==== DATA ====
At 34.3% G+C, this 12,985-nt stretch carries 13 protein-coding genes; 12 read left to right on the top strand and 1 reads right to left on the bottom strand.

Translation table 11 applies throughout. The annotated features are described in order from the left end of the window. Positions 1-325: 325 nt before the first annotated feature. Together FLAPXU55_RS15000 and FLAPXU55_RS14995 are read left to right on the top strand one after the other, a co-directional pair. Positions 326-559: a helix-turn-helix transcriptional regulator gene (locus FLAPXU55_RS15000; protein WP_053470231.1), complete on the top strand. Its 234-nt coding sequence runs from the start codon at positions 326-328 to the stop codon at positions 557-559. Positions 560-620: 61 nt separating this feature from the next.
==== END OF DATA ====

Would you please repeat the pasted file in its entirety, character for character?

At 34.3% G+C, this 12,985-nt stretch carries 13 protein-coding genes; 12 read left to right on the top strand and 1 reads right to left on the bottom strand.

Translation table 11 applies throughout. The annotated features are described in order from the left end of the window. Positions 1-325: 325 nt before the first annotated feature. Together FLAPXU55_RS15000 and FLAPXU55_RS14995 are read left to right on the top strand one after the other, a co-directional pair. Positions 326-559: a helix-turn-helix transcriptional regulator gene (locus FLAPXU55_RS15000; protein WP_053470231.1), complete on the top strand. Its 234-nt coding sequence runs from the start codon at positions 326-328 to the stop codon at positions 557-559. Positions 560-620: 61 nt separating this feature from the next.